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Eastman Wind Ensemble Fiftieth Anniversary Reminiscences

Originally written for WASBE Newsletter June 2002

Revised May 2009

Two events at the beginning of this century, will, I believe, come to represent a summation of the development of wind music of the last fifty years. The first was the Boston Symposium of April 2001, and anyone who wants to peruse a record of that extraordinary meeting of composers and conductors at New England Conservatory should purchase a copy of the WASBE Journal for 2001.

The second, a celebration of the Fiftieth Anniversary of the Eastman Wind Ensemble, took place in Rochester, New York, in the first week of February 2002. WASBE joined with the CBDNA and Eastman School of Music to pay tribute to Donald Hunsberger, retiring conductor of the Eastman Wind Ensemble, and his predecessors, Clyde Roller and Frederick Fennell who were both present. Like the farewell Symposium to Frank Battisti in Boston, this was an historic event. Both great schools had invited composers and conductors from world-wide to introduce new works, to discuss the present situation of the wind ensemble, and to join in tribute to men who have done so much for the wind ensemble and its repertoire.

Talking About Music, Not Band

The Rochester Symposium was organized on thematic lines which gave a wonderful overview of the period since the mid-twentieth century, together with in-depth look at a number of fascinating side topics; Harmoniemusik of the 18th century and its relevance today, Charles Ives and his use of thematic Transformation, Orchestration with a comparison of band and orchestral versions of Milhaud Suite Francaise and Schoenberg Theme and Variations, a brilliant lecture on the music of Varèse and Messiaen, and equally brilliant performances of Integrales and Oiseaux Exotiques, and a look at the last years of Richard Strauss with wonderful performances of his Vier lezte Lieder and the Symphony from a Happy Workshop.As well as the Wind Ensemble, the Eastman Musica Nova and the Eastman Philharmonia, we were privileged to hear the Ithaca Wind Ensemble under Steven Peterson, the Cincinnati Conservatory Chamber Winds under Rodney Winther, and the United States Military Academy West Point Band under David Deitrick. A further underlying theme was the place of percussion in the ensemble; the symposium began with a concert by Nexus, and they were soloists during the week.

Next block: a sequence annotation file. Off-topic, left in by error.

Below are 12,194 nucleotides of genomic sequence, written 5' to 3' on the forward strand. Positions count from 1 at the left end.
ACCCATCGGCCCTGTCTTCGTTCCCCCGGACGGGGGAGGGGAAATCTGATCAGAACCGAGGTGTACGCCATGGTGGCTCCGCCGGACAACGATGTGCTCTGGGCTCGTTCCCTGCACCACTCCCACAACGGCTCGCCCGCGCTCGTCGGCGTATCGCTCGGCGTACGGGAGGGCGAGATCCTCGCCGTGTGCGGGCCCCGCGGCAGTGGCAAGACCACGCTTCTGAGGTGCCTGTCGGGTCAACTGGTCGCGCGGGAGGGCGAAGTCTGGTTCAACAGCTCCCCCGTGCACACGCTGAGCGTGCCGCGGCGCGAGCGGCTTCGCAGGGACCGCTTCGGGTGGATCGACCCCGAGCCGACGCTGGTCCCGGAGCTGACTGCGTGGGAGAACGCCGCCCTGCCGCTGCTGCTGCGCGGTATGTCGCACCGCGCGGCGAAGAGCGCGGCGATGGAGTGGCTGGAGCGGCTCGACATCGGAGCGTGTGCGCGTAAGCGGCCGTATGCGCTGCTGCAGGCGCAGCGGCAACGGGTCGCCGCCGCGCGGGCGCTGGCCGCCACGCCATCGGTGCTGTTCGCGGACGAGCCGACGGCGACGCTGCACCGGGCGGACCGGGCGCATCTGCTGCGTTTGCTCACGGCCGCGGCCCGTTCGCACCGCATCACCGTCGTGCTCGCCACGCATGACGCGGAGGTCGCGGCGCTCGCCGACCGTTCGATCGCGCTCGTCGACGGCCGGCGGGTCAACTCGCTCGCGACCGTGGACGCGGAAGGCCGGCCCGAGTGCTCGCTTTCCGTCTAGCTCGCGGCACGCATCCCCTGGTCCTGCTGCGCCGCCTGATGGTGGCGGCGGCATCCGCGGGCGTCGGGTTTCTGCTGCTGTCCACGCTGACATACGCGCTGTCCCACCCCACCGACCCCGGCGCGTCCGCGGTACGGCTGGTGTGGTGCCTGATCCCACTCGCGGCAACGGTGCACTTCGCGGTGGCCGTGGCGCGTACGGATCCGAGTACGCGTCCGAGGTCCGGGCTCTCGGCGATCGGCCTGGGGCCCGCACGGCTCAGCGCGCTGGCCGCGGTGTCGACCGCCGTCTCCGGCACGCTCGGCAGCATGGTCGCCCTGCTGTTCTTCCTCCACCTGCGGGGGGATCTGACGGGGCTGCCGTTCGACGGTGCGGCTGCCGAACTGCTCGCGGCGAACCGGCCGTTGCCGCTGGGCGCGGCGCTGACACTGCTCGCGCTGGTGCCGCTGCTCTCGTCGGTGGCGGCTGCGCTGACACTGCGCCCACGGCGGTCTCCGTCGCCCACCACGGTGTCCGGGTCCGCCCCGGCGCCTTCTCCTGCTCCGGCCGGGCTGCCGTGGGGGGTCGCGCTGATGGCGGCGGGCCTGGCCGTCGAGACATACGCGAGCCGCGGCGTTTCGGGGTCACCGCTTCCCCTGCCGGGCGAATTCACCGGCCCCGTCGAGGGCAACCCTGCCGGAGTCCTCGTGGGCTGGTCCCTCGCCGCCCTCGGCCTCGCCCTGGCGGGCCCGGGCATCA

The general outline of events can be baldly stated as follows:

  • Wednesday: The Ithaca Connection
  • Thursday: 1930-2002 The American Bandmasters Association and the College Band Directors' National Association
  • Friday: International repertoire Development - WASBE. Eastman Wind Ensemble Gala Concert
  • Saturday: USMA West Point and their commissions of 1952 and 2002

Eastman Record Tribute

Those unable to be present can catch a flavor of the events by purchasing a 3 CD set: DH001CD, Eastman Wind Ensemble at Fifty, published by Warner Brothers and available from Shattinger. CD1 starts with the Mozart Clarinet Concerto in A K622, played on basset clarinet, the accompaniment provided by an expanded Harmoniemusik brilliantly arranged by Robert Rumbelow. A lecture entitled Harmonieumusik for Today's Ensembles presented by Christopher Weait of Ohio State University was followed by a performance of the Concerto by Combs and the Eastman Wind Ensemble. Also on the first disc is Verne Reynold's Concerto for Piano and Wind Ensemblewith pianist Barry Snyder who gave a commanding performance of the work at the Gala Concert. The disc is completed with Last Scenes for solo Horn and Wind Ensemble 1979)by Verne Reynolds, who was for many years Professor of horn at Eastman.